Summit Entertainment has released the first teaser trailer for The Twilight Saga: Breaking Dawn Part 2. We’ve embedded the trailer above–what do you think?

The 15-second clip has drawn more than 116,800 “likes” on Facebook. The film comes out in November, and the full trailer will be available on the movie’s Facebook page on March 26th.

Stephenie Meyer‘s novel Breaking Dawn features an elaborate plot inspired by two William Shakespeare plays: A Midsummer Night’s Dream and The Merchant of Venice.

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22. Ypulse Essentials: Angry Birds Space Soars, Pinterest & Education, ‘Hunger Games’ Midnight Box Office Madness

The Angry Birds Space app has flown to the top of the charts (in more than 28 countries just hours after its release! We bet the promo video that was filmed in space is partially responsible for the games’ rocket speed success. In other Angry... Read the rest of this post

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23. Stephenie Meyer on E. L. James & Fan Fiction: ‘Obviously, She Had a Story in Her’

When asked about the bestselling success of E. L. JamesFifty Shades of Grey trilogy (a series that began as Twilight fan fiction) Twilight creator Stephenie Meyer told MTV News: “Good on her — she’s doing well. That’s great!”

In the short video interview embedded above, the novelist admitted she hadn’t read the erotica bestseller, but wished her old fan luck. Even though the book has its roots in fan fiction, Meyer said James would have been a writer no matter what inspired her. Here’s more from MTV:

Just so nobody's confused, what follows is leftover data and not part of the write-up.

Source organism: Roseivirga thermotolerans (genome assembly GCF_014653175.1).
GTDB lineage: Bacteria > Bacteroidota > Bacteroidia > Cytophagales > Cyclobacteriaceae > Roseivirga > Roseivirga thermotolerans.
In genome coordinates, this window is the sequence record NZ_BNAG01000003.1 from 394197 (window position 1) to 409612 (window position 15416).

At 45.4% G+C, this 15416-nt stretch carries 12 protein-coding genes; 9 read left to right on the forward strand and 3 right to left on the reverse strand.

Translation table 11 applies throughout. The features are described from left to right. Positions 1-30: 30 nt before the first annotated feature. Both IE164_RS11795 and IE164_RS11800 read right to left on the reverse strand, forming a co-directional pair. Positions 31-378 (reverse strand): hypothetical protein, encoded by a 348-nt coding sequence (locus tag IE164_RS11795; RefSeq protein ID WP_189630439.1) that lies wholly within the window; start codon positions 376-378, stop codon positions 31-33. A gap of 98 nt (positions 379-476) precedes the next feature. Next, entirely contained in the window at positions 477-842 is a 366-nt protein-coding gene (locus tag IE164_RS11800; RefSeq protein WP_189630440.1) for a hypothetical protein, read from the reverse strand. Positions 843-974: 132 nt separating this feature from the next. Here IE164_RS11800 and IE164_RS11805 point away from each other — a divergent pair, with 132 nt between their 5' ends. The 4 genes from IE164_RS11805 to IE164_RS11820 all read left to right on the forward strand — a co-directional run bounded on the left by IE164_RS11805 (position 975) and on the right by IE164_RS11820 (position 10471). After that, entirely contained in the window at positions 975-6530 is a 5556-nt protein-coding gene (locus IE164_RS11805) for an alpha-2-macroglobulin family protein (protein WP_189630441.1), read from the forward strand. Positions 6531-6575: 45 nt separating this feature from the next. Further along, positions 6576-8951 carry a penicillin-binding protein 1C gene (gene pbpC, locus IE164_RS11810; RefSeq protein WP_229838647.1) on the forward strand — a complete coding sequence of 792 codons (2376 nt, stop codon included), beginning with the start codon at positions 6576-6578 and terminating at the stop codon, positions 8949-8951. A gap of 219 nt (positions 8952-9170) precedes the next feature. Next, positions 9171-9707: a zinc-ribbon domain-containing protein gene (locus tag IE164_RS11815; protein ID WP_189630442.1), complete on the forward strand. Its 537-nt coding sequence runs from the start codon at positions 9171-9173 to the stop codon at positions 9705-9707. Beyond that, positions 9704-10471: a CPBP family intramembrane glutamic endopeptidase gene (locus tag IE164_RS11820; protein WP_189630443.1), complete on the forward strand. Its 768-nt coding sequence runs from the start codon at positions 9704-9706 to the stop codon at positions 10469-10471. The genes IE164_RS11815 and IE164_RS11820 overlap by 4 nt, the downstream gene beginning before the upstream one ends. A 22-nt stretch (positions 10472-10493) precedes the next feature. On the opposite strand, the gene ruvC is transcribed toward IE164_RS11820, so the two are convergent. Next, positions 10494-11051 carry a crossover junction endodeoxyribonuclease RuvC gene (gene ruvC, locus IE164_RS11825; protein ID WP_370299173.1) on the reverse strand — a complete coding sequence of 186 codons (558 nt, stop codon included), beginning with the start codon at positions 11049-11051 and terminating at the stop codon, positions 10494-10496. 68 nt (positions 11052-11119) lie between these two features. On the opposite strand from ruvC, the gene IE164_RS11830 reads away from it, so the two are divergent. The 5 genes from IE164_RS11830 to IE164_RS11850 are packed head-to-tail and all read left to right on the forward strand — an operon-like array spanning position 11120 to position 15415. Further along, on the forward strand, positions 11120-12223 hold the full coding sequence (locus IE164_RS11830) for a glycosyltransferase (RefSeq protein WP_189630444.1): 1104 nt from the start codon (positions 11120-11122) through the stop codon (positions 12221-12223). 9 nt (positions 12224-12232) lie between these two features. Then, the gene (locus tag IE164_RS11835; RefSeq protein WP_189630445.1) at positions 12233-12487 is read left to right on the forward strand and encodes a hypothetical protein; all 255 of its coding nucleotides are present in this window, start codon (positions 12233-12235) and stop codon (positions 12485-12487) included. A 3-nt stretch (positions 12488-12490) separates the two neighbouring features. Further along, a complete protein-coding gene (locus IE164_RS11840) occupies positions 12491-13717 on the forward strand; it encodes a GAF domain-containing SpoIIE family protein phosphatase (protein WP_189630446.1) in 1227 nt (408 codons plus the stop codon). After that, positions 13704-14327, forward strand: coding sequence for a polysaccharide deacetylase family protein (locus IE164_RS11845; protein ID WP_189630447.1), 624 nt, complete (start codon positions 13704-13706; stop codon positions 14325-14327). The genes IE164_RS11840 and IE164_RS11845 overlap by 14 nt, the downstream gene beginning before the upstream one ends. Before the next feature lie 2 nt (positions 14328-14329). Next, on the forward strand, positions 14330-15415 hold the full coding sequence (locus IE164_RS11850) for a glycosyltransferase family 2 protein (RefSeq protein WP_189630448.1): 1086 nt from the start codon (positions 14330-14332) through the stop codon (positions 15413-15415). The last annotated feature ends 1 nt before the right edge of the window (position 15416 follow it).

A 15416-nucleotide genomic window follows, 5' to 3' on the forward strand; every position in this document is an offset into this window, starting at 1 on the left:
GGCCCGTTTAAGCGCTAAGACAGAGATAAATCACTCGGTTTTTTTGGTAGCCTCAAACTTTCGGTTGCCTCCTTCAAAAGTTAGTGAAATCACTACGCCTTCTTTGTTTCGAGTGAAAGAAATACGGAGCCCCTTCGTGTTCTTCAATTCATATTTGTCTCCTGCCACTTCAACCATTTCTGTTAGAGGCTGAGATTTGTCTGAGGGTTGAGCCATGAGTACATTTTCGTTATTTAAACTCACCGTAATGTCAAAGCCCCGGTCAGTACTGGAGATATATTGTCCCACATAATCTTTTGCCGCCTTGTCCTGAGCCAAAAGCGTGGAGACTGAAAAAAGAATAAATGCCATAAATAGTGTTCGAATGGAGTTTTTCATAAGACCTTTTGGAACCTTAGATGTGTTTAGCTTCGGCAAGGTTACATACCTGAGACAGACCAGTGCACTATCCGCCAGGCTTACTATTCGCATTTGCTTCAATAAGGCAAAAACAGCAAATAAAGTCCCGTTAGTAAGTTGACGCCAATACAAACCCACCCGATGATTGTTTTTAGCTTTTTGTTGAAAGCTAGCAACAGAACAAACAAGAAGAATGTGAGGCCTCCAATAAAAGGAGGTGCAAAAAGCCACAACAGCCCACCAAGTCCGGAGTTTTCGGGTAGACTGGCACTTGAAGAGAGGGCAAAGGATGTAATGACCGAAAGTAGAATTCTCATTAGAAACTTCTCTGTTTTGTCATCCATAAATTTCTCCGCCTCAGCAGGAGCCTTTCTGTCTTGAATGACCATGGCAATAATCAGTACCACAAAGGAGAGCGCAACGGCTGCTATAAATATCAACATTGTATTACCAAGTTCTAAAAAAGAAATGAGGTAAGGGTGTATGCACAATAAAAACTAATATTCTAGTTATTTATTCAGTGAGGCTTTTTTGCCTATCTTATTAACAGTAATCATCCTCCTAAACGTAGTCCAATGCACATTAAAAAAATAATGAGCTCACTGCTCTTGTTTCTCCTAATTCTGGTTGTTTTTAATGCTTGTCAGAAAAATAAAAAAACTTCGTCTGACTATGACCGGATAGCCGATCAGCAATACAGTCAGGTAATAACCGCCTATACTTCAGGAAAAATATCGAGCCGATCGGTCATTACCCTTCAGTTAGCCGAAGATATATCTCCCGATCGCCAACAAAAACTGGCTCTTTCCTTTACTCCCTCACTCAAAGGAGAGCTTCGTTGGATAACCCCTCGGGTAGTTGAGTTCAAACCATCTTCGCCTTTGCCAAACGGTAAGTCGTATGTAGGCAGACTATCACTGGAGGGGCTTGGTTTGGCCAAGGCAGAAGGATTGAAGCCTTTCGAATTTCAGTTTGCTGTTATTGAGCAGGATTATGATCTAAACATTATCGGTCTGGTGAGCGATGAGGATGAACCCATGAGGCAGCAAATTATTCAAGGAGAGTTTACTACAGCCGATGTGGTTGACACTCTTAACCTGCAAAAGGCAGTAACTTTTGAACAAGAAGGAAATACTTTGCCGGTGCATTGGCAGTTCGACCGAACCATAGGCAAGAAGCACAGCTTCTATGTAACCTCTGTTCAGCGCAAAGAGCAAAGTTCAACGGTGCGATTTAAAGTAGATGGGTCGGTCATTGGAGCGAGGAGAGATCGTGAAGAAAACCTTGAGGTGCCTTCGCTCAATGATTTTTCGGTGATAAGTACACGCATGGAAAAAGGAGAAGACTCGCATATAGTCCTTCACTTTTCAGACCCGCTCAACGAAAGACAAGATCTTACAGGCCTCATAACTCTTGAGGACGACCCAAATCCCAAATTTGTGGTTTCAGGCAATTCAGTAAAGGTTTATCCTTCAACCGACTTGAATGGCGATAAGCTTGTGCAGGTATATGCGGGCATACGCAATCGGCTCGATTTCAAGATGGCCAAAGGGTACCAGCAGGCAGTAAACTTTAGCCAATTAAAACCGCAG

“Fifty Shades” follows the sadomasochistic affair of college graduate Ana Steele and dominant billionaire Christian Grey … Christian represents Edward Cullen, a brooding, self-deprecating and impossibly good-looking man with a few secrets, while Ana is an adaptation of the clumsy and shy Bella Swan. Without Meyer’s novel, “Fifty Shades” might not exist. “It might not exist in the exact form that it’s in,” Meyer said. “Obviously, [James] had a story in her, and so it would’ve come out in some other way.”

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24. Fusenews: Look for the Girl with the Caterpillar Tattoo and She’s Gone

I apologize for the recent radio silence, folks.  There’s something goofy in the state of Fuse 8.  For one thing, I can’t seem to comment on my own posts.  Most peculiar.  I will assume that this is just a passing fancy of the blog and that all will be well and good from this day forward.  Onward then!